52 avoids that by eliminating the known quantities. Only a shadow of the Big Three remains; the non-powered Clark Kent, still married to Lois Lane, knowing his powers will return some day, but trying to understand a world with unusual and uncertain new heroes. And Clark has no powers for defending himself or those he loves. Meanwhile, the second and third squads must take care of business. It is an intoxicating freedom to write about people who aren't legends carved in stone, and although 52 is half-finished, I am already dreading its coming end this summer.
Given what I said about superheroes above, creating a TV series based on superheroes is clearly full of pitfalls. Smallville on the CW (previously the WB) has added more real superhero content, including a young version of their old left-wing non-Batman vigilante, the Green Arrow. That addition has not made things more exciting. The series is afraid of letting Clark become Superman, because Superman (as mentioned above) has been fully explained. (Again, the Smallville creators hesitate to say that Superman is fully explained and hard to write for.)
At first light Heroes seemed to be a ripoff of Marvel Comics's X-Men. It is actually closer to a published series of novels that most of the public know nothing about; the Wild Cards novels written by a group of authors, but primarily edited by George R. R. Martin, part-time story editor for the Beauty and the Beast TV series.
In Wild Cards, an alien virus hits Earth. 90 percent of the people who catch the Wild Cards Virus die quickly and horribly. Nine percent become twisted, almost-human creatures with powers called "Jokers," who suffer terrible racial prejudice. One percent become "Aces," with attractive human looks and dynamic powers.
Heroes adapts this concept that super powers may be more trouble than they're worth, and don't automatically make your life wonderful. The "Heroes" are hardly heroic, and most of them don't know each other or their own capabilities. And they all react differently to their powers. Most geeks would probably act like Hiro Nakamura (played by Masi Oka), the Japanese salaryman who can "bend time and space," is a comic book fan and is determined to be heroic. (Not surprising that he's the most popular character.)
But there's a guy who uncontrollably emits radiation; he unintentionally killed his wife with cancer and may eventually go thermonuclear, blowing up New York City. There's Niki Sanders (Ali Larter), who in an Incredible Hulk analog is schitzophrenic. Her Jessica persona (which we learned is named after her dead sister) is strong enough to rip a human being in half, is amoral, cynical and ruthless. Congressional candidate Nathan Petrelli (Adrian Pasdar) can fly, but it's more important for him to grasp political power, even if he must compromise himself to criminals. And the apparently non-powered scientist Mohinder Suresh (Sendhil Ramamurthy) is the only one who understands that all these people are powered, but doubted it severely and almost gave up on his research - which would have doomed them all.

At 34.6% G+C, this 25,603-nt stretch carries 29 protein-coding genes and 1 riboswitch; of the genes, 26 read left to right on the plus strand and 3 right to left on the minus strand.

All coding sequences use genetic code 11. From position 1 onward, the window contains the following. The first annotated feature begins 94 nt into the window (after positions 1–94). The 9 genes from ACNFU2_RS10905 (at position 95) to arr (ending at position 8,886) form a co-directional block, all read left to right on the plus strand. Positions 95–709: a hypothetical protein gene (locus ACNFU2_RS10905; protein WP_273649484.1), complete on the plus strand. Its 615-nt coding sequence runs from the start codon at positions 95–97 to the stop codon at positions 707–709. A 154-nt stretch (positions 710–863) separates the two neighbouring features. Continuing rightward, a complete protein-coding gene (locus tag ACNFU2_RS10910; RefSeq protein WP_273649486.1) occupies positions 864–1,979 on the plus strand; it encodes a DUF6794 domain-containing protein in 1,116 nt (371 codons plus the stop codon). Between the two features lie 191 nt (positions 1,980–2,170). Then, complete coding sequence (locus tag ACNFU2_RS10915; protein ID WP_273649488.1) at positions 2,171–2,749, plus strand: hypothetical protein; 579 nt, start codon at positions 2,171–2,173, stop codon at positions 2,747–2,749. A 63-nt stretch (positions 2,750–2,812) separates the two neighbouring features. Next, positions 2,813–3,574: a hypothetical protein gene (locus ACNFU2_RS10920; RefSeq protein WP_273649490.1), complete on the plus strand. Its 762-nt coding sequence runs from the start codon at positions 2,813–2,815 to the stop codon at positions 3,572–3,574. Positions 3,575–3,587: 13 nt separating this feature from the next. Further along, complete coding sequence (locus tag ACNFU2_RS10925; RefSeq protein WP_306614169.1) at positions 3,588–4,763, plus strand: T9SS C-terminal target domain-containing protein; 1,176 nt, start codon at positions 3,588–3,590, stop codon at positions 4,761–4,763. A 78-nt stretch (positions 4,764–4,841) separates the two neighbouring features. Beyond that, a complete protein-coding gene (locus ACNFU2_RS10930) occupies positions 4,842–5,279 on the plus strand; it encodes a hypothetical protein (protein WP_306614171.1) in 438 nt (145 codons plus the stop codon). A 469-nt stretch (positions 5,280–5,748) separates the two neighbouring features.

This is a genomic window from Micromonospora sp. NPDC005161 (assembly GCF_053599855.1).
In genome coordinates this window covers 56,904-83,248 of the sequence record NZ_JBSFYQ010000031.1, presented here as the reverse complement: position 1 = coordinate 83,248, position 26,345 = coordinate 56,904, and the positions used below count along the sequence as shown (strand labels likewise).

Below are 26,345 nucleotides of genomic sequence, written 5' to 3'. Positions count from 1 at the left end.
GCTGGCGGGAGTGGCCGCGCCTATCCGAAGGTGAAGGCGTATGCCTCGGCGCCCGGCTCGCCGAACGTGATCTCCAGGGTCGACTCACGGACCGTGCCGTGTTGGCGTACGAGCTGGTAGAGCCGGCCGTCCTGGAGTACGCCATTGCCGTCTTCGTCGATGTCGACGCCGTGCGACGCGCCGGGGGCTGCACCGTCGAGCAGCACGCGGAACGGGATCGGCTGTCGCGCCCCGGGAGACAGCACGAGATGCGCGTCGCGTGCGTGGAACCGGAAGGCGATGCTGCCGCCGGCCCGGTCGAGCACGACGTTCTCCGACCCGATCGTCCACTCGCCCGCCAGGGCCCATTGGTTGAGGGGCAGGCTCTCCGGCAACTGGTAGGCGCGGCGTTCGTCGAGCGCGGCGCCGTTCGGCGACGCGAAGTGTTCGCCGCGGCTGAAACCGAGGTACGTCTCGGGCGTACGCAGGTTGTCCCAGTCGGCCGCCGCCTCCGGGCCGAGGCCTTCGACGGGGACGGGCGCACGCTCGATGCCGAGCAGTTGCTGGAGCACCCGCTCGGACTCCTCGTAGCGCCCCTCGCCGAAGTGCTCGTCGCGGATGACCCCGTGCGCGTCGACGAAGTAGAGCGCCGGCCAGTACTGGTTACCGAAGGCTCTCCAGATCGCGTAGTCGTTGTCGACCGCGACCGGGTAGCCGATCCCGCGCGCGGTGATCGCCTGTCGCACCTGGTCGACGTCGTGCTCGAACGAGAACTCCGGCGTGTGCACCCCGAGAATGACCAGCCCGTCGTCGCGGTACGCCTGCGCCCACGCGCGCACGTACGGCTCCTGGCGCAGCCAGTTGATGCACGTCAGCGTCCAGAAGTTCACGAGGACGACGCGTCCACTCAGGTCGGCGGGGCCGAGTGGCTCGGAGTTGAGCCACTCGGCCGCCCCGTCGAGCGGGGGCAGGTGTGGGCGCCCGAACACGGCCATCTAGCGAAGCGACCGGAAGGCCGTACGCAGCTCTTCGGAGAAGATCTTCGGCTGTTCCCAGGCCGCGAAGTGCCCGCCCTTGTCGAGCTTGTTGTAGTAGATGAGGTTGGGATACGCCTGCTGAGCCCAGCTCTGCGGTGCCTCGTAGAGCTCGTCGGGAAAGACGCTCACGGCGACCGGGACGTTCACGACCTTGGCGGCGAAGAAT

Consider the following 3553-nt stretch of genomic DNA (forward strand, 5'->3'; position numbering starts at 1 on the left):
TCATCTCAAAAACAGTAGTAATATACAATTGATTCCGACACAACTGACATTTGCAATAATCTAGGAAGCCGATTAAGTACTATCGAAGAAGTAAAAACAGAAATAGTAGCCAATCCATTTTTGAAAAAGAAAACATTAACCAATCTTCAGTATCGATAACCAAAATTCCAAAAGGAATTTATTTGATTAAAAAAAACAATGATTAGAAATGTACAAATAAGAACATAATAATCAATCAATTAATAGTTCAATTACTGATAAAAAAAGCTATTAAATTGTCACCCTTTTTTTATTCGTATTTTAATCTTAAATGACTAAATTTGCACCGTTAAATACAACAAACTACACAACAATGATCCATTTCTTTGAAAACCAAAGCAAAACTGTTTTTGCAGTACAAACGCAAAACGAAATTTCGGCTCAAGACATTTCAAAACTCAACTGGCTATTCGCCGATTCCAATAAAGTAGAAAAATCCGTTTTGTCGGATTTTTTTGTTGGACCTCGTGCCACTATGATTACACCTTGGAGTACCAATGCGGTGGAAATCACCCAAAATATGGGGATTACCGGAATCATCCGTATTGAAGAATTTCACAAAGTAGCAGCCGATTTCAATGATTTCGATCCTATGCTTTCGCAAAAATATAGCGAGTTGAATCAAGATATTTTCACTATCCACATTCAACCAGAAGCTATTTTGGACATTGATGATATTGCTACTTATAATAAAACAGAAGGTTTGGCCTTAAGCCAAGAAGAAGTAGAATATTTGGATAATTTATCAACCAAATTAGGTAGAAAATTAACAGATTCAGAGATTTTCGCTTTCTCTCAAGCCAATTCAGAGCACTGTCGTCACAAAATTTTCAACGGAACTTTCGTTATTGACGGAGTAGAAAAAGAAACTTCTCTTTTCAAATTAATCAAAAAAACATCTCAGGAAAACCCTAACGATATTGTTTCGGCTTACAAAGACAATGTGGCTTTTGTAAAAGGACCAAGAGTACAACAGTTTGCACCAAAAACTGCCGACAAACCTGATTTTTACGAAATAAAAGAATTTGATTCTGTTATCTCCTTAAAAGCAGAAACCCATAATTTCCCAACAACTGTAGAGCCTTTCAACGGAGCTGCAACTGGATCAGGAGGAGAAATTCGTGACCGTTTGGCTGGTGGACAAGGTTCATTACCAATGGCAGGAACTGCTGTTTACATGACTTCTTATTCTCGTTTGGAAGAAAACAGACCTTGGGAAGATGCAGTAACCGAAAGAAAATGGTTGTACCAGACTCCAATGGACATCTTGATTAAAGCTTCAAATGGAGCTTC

In other words, like many successful stories, Heroes is character-driven. It is the superhero equivalent of Lost, except unlike that series and its imitators, Heroes has a direction and a purpose. Series creator Tim Kring has said that he has five years worth of stories plotted out, for the characters he has and others who may join the series later. Which, not coincidentally, is what J. Michael Straczynski did when he created Babylon 5, the only series that can stand up to Star Trek as a television epic.
After half of the first season, it's possibly presumptive to assume, but if Heroes keeps this level of quality, I'll be along for the entire five-year ride. And I'll cry when it's over.
Here's to the Losers...Bless them all.
"Here's the last toast of the evening
To all those who still believe
That all losers will be winners
That all givers will receive..."
I don't want to excessively bash these disappointments and failures, but they need to be commemorated along with the good stuff.
Snakes on a Plane. The Internet's geeks cheered the cheesiness of this imitation grindhouse campy film even before it was released. But it wasn't like the campy films of other decades, made cheap by people who loved the stories and the genre. It was made by people wanting cash only. It was no different in spirit or content than the big-budget garbage films that are the "A" products of the studios. It was like having your money stolen by streetcorner thieves rather than by Enron executives; it's still theft.
The Street Superheroes on Jimmy Kimmel Live. These are struggling actors who, to make a buck, pose for pictures on Hollywood Boulevard in front of the studio where Kimmel does his show. It's not bad enough they have to share the street with druggies and hookers. They also are indebted to Kimmel, who is at least as crass as David Letterman (remember Kimmel's involvement in the sexism of The Man Show and the crank-call crap of Crank Yankers). He occasionally tosses a $200 mininal scale check to these poor folks, dressed as Superman, Supergirl, Spongebob Squarepants and the Hulk, to appear on his show and perform grade-school Thanksgiving skits or do stupid "Olympic" stunts. Like much of Letterman's early stuff, this is humor on the level of setting fire to a cat and laughing. If any of these actors ever get a break and become bankable stars, I hope they bring an aged Kimmel on their shows and make him prance around in a diaper or something equally humiliating.
Bratz. Let's overlook the base principal of the original dolls, intended to make teenage sluts look "cute" to little girls. After all, at least they have personalities, if personalities that little girls can't really understand, and they deserve to replace the bland and synthetic Barbie as the number one fashion doll. No, it's the hideous and creepy CGI series that troubles me. The girls, and their supposed "yuppieish" antagonists, rank with Winx Club as the most hideous character designs and personalities on contemporary TV. And their stories are mostly based on "bling" and spending money, the same consumerism that made Barbie so creepy. Bratz should make girls afraid of the dolls, not merchandise them.